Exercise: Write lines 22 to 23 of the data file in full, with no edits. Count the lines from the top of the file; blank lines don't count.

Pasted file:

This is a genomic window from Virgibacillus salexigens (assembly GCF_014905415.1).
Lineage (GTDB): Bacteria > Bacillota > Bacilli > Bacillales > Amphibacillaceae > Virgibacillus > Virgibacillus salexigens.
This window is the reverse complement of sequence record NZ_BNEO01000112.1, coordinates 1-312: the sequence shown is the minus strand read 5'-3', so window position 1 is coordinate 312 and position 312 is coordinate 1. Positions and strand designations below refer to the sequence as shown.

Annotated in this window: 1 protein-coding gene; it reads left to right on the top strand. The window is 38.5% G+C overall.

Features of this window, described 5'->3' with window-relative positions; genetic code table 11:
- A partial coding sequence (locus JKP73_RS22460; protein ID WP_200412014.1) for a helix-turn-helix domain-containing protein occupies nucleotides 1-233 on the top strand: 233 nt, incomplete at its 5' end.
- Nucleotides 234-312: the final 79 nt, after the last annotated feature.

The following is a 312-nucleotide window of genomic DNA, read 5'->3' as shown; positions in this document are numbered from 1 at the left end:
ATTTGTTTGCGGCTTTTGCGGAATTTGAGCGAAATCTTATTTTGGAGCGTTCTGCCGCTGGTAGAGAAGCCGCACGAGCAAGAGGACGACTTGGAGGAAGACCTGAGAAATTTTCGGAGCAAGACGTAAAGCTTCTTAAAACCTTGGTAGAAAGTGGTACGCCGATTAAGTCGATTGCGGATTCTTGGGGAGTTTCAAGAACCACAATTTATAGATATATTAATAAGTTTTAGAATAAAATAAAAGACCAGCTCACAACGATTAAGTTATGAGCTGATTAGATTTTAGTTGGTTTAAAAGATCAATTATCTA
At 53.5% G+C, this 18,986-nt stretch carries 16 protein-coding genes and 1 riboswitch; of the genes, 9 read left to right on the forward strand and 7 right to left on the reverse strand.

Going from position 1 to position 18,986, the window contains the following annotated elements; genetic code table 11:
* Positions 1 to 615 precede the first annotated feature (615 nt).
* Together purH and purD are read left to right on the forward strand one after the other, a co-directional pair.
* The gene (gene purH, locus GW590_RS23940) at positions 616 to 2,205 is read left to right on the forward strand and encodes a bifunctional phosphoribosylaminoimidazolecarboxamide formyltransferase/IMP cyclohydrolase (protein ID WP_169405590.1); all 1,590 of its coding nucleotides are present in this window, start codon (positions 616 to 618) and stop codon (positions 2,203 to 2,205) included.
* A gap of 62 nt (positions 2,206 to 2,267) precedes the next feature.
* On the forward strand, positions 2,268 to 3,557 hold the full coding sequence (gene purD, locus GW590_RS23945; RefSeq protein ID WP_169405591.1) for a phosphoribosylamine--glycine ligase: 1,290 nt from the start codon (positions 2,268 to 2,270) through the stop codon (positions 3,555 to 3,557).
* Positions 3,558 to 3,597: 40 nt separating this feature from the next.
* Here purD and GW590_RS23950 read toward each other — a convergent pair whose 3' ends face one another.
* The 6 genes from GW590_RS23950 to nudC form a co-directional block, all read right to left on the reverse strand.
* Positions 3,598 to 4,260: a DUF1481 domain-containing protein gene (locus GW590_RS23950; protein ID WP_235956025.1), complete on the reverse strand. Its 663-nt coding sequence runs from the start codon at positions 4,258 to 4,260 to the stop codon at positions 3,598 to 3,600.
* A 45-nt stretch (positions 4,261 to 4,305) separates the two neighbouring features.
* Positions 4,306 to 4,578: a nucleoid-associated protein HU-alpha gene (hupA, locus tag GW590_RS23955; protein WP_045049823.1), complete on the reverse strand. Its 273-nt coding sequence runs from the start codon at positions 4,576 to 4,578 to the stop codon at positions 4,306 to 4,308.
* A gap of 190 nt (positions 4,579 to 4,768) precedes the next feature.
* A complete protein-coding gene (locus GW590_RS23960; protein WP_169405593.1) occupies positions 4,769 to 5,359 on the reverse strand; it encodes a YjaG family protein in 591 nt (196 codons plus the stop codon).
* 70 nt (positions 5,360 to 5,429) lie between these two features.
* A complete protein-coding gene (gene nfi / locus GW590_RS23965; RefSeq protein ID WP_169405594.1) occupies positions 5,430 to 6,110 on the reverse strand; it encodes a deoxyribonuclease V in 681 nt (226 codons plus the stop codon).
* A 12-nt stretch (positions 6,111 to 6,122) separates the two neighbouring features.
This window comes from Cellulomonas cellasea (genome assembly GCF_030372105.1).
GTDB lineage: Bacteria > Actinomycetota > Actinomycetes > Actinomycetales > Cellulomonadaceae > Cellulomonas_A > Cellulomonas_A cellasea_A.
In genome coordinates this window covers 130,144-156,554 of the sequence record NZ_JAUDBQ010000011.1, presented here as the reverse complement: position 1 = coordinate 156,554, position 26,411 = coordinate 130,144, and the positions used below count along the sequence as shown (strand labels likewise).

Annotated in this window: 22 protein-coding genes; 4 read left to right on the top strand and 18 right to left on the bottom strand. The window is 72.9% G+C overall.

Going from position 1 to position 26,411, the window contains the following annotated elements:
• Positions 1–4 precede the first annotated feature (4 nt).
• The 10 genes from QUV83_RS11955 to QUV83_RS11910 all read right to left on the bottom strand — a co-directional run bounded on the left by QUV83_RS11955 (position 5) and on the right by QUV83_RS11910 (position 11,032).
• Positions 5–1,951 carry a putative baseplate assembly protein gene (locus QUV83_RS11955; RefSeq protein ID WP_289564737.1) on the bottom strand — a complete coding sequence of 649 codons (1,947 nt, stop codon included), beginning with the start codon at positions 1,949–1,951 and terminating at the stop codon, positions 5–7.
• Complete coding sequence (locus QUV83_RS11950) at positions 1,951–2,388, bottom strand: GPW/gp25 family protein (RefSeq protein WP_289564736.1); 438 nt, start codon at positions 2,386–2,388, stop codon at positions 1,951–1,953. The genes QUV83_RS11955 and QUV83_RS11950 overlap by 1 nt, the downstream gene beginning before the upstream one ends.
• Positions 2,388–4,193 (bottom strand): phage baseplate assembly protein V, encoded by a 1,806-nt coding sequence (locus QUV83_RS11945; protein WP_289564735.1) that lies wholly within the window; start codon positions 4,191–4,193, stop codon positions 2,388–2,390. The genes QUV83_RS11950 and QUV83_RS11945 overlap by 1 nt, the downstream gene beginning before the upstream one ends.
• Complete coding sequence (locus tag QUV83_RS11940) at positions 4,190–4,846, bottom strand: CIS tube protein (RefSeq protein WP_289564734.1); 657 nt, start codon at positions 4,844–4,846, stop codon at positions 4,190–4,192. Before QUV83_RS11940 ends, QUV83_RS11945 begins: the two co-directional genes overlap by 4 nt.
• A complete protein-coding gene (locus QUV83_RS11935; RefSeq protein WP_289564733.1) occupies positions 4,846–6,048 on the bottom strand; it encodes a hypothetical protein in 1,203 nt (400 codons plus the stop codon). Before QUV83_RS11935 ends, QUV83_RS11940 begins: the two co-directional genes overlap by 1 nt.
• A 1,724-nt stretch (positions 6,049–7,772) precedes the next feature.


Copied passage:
* Positions 4,306 to 4,578: a nucleoid-associated protein HU-alpha gene (hupA, locus tag GW590_RS23955; protein WP_045049823.1), complete on the reverse strand. Its 273-nt coding sequence runs from the start codon at positions 4,576 to 4,578 to the stop codon at positions 4,306 to 4,308.
* A gap of 190 nt (positions 4,579 to 4,768) precedes the next feature.